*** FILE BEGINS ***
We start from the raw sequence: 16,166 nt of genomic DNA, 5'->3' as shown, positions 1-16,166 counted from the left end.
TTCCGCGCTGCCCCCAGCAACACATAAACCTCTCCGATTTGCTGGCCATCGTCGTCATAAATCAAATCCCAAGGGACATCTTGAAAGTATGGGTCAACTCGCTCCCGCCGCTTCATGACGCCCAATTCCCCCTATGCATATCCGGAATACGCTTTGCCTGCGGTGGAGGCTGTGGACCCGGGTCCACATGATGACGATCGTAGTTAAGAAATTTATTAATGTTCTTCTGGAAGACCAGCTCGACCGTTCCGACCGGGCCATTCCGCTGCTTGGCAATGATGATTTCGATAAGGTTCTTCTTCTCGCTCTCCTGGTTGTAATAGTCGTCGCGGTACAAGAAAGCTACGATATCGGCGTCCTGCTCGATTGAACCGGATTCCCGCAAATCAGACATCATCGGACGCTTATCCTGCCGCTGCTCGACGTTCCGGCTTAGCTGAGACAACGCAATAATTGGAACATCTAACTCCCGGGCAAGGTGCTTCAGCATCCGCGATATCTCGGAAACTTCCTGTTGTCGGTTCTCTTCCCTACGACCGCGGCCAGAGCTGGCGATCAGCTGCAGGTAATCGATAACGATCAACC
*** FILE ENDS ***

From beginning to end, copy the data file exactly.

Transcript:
We start from the raw sequence: 16,166 nt of genomic DNA, 5'->3' as shown, positions 1-16,166 counted from the left end.
TTCCGCGCTGCCCCCAGCAACACATAAACCTCTCCGATTTGCTGGCCATCGTCGTCATAAATCAAATCCCAAGGGACATCTTGAAAGTATGGGTCAACTCGCTCCCGCCGCTTCATGACGCCCAATTCCCCCTATGCATATCCGGAATACGCTTTGCCTGCGGTGGAGGCTGTGGACCCGGGTCCACATGATGACGATCGTAGTTAAGAAATTTATTAATGTTCTTCTGGAAGACCAGCTCGACCGTTCCGACCGGGCCATTCCGCTGCTTGGCAATGATGATTTCGATAAGGTTCTTCTTCTCGCTCTCCTGGTTGTAATAGTCGTCGCGGTACAAGAAAGCTACGATATCGGCGTCCTGCTCGATTGAACCGGATTCCCGCAAATCAGACATCATCGGACGCTTATCCTGCCGCTGCTCGACGTTCCGGCTTAGCTGAGACAACGCAATAATTGGAACATCTAACTCCCGGGCAAGGTGCTTCAGCATCCGCGATATCTCGGAAACTTCCTGTTGTCGGTTCTCTTCCCTACGACCGCGGCCAGAGCTGGCGATCAGCTGCAGGTAATCGATAACGATCAACC